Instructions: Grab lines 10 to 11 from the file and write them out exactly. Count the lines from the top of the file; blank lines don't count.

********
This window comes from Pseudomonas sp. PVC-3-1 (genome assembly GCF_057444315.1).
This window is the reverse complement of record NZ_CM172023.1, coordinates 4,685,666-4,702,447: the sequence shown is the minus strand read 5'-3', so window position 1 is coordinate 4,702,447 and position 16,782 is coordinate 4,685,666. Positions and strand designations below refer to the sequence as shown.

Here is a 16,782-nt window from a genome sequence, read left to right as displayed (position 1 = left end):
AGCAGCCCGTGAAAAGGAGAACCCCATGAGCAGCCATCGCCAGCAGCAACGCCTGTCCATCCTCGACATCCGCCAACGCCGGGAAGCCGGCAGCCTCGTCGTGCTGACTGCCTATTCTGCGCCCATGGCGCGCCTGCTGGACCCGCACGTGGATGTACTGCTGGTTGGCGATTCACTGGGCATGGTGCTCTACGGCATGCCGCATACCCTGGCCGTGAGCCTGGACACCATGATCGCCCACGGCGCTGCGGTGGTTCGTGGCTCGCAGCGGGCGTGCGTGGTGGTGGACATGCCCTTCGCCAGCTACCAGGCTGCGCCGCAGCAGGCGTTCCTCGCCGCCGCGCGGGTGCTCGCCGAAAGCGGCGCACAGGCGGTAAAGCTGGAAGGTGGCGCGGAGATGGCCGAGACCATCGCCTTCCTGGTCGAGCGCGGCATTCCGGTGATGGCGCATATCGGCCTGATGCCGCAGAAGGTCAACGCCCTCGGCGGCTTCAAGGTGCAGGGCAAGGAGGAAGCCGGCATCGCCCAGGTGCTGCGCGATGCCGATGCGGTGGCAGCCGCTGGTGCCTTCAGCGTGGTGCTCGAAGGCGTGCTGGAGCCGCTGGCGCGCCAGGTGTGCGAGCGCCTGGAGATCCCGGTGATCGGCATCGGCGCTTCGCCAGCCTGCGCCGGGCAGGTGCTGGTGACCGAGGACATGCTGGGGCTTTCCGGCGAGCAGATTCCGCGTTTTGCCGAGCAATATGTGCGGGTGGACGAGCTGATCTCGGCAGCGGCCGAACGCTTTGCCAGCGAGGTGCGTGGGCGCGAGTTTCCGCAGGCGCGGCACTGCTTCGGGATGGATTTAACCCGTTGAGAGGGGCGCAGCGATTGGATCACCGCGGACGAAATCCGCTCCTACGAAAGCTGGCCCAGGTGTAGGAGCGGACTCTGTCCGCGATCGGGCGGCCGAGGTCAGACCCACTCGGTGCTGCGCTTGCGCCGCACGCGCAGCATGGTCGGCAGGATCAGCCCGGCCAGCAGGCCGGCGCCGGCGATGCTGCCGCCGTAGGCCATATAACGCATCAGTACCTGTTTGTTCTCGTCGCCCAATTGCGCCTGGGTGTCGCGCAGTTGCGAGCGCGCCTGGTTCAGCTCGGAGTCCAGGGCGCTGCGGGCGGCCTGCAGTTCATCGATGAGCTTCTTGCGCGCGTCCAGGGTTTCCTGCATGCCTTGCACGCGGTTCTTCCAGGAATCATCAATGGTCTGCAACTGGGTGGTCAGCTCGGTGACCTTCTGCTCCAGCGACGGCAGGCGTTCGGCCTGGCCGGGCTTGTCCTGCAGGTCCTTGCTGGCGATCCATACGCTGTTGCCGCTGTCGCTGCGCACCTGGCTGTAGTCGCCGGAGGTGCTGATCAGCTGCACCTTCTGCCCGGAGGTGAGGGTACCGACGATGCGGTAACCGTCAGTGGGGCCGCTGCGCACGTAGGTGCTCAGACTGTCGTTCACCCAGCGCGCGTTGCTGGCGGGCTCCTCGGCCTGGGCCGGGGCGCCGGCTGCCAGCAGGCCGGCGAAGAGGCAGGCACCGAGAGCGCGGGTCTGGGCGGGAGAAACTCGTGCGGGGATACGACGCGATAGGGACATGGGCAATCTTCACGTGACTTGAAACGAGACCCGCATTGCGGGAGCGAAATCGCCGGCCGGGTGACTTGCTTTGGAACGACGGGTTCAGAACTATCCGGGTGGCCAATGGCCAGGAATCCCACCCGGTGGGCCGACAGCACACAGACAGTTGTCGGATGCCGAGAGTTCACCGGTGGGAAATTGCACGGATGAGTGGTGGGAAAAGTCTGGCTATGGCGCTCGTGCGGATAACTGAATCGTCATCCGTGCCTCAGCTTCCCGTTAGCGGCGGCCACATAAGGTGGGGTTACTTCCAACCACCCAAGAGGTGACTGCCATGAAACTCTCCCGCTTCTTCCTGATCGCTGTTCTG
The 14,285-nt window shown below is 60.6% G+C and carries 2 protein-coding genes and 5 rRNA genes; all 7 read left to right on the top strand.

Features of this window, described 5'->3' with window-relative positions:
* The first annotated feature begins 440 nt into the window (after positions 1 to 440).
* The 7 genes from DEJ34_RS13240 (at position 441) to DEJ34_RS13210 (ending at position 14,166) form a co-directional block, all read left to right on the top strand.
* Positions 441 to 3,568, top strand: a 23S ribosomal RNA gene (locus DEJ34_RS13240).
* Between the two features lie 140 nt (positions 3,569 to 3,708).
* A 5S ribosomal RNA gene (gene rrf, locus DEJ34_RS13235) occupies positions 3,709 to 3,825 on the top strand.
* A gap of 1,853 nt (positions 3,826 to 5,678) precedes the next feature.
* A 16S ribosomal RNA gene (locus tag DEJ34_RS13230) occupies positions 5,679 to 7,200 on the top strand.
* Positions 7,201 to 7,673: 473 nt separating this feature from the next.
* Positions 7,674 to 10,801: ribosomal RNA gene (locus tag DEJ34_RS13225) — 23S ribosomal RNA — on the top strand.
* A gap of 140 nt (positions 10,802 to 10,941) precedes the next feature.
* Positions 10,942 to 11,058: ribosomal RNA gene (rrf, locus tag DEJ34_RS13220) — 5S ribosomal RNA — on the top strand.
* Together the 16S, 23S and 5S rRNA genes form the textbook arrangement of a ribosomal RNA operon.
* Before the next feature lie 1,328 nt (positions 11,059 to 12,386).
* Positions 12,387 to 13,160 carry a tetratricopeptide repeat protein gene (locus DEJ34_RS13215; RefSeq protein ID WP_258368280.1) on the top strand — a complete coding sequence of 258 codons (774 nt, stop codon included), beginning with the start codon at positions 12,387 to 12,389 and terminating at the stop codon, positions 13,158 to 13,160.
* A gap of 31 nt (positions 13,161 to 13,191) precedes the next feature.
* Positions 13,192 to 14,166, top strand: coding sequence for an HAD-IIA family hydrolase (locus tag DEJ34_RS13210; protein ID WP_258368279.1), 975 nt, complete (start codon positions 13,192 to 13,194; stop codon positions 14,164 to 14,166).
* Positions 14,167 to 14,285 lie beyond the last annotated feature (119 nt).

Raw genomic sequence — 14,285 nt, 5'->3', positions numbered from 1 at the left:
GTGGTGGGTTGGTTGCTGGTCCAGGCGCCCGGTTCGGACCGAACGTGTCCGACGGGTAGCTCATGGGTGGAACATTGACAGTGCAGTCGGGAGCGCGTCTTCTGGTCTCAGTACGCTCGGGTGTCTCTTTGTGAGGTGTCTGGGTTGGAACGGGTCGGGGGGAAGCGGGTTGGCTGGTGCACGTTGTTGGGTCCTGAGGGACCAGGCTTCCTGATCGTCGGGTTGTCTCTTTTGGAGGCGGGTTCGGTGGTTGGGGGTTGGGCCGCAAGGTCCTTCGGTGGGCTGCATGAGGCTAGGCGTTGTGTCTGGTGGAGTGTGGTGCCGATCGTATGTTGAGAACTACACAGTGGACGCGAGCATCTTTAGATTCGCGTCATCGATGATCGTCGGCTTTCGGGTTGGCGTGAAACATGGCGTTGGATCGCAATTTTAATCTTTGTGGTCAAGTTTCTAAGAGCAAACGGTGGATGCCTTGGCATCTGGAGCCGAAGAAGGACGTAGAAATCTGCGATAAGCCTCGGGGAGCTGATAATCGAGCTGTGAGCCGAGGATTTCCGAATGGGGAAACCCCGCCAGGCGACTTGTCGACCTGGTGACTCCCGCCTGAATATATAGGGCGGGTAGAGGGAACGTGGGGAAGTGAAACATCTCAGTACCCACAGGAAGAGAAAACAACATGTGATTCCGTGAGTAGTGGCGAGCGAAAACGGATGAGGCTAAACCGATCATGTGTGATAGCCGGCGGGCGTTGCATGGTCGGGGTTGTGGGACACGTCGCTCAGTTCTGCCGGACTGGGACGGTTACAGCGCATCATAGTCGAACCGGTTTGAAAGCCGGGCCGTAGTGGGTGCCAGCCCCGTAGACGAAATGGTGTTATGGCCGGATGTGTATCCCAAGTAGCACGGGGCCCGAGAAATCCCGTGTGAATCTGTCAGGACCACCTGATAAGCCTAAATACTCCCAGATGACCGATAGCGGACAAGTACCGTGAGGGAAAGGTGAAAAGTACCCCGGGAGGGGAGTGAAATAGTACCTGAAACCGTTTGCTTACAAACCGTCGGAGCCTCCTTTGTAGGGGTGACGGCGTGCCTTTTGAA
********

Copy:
* Between the two features lie 140 nt (positions 3,569 to 3,708).
* A 5S ribosomal RNA gene (gene rrf, locus DEJ34_RS13235) occupies positions 3,709 to 3,825 on the top strand.